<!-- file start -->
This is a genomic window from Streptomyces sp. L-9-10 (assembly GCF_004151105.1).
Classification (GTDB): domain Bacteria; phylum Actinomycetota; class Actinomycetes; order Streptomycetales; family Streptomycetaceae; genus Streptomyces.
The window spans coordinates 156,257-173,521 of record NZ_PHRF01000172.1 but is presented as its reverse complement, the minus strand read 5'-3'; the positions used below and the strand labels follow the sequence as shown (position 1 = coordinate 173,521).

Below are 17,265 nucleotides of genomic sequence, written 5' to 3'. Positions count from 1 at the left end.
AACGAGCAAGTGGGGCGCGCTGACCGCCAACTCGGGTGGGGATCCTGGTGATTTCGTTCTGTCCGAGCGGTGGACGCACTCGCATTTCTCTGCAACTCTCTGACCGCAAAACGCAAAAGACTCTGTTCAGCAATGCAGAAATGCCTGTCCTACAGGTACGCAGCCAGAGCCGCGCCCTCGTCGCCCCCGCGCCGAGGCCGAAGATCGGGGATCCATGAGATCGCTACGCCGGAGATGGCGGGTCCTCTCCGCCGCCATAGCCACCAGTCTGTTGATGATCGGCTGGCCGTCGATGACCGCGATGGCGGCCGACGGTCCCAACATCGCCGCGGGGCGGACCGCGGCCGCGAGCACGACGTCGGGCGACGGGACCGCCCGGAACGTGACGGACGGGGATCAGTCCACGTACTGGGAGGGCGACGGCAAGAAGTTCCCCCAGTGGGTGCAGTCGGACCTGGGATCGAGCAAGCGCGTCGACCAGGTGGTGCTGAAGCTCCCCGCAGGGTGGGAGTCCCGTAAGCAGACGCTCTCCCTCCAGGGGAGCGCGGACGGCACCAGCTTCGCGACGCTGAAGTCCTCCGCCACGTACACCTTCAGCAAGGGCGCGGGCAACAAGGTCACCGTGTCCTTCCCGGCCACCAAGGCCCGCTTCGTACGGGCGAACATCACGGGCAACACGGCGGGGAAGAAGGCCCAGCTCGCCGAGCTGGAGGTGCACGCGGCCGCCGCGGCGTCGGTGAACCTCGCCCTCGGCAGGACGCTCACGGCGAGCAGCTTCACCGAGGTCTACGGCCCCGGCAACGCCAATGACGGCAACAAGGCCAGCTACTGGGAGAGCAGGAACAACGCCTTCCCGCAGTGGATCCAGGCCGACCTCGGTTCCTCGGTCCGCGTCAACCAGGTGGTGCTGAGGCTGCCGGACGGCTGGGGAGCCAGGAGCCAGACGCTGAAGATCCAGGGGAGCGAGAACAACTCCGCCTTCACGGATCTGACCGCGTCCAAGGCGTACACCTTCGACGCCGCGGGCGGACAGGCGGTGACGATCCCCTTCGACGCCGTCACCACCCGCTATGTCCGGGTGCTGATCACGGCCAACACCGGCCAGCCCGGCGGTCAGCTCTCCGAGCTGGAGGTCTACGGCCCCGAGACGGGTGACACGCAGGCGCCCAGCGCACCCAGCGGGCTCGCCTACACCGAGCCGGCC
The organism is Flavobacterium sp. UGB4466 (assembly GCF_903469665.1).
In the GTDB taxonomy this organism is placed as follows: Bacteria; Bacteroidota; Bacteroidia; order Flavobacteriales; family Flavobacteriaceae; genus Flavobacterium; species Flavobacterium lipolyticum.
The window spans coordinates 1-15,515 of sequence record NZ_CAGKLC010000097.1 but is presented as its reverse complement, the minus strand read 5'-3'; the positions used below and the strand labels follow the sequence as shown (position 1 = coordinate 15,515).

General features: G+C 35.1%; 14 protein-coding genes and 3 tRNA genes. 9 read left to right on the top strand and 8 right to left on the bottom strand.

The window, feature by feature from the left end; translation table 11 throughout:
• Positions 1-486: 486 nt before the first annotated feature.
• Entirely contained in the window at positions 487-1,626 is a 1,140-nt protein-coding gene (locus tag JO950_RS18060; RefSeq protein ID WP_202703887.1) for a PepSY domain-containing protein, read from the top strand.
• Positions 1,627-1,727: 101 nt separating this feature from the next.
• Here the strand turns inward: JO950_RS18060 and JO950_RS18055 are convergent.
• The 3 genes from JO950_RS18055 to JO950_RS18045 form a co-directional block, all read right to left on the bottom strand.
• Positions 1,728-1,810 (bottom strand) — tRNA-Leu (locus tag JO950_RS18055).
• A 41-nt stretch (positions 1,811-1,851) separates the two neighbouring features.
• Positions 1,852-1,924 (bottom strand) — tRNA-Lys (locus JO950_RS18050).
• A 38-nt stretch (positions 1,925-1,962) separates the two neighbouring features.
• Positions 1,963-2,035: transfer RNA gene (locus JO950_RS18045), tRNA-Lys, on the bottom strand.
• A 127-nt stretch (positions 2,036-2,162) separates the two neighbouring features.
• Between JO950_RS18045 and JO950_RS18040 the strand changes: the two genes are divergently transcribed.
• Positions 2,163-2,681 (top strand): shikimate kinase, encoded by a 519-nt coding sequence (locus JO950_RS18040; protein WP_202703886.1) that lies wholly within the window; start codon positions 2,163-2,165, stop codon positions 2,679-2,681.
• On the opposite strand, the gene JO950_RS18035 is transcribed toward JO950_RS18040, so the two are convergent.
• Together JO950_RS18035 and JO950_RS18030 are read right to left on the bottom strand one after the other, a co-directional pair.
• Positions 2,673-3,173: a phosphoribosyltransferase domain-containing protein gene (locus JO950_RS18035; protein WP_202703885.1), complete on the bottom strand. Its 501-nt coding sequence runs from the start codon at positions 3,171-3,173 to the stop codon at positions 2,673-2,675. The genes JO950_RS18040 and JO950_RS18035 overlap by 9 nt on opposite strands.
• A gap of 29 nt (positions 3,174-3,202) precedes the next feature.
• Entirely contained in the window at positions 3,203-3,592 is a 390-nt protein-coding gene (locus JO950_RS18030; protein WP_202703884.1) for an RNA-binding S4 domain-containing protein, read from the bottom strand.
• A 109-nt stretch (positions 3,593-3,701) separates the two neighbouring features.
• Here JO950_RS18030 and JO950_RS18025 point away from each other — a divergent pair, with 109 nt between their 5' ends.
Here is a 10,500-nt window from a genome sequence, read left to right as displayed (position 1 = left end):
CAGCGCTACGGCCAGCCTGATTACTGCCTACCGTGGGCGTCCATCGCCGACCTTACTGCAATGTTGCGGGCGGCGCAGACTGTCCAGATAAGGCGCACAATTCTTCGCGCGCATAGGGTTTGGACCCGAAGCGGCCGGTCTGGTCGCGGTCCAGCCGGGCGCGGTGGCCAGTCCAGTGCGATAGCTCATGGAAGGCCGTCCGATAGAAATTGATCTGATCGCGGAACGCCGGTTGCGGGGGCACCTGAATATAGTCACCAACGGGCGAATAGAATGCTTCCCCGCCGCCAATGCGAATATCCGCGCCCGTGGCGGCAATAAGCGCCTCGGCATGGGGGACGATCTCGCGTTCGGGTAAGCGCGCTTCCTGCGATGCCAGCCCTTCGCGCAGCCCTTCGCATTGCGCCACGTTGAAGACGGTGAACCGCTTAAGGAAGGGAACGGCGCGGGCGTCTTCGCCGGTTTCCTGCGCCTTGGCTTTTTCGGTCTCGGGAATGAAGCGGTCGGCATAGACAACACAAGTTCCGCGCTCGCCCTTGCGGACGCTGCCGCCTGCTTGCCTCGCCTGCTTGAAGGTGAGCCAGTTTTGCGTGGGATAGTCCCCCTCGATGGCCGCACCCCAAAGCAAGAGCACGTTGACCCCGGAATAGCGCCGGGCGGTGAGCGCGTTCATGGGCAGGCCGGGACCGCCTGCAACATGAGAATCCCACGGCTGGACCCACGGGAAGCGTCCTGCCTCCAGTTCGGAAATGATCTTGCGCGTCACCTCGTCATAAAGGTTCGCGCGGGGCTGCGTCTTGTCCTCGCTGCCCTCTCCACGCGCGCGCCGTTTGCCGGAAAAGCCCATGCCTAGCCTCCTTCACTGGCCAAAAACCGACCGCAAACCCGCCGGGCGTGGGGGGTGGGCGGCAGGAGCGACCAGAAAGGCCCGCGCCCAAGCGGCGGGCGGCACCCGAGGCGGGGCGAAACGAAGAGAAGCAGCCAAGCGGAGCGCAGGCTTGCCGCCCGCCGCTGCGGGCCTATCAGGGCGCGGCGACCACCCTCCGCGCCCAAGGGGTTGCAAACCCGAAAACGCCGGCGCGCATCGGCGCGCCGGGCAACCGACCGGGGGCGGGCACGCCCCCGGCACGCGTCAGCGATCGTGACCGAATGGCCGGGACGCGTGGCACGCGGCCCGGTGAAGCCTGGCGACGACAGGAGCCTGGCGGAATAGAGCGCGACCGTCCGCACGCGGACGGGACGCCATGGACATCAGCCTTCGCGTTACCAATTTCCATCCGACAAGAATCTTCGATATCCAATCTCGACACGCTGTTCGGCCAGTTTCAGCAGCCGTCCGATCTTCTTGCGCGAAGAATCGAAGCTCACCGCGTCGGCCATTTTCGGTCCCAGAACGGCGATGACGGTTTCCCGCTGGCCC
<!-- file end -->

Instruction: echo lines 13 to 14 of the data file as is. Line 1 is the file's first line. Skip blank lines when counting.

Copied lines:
• Positions 1,627-1,727: 101 nt separating this feature from the next.
• Here the strand turns inward: JO950_RS18060 and JO950_RS18055 are convergent.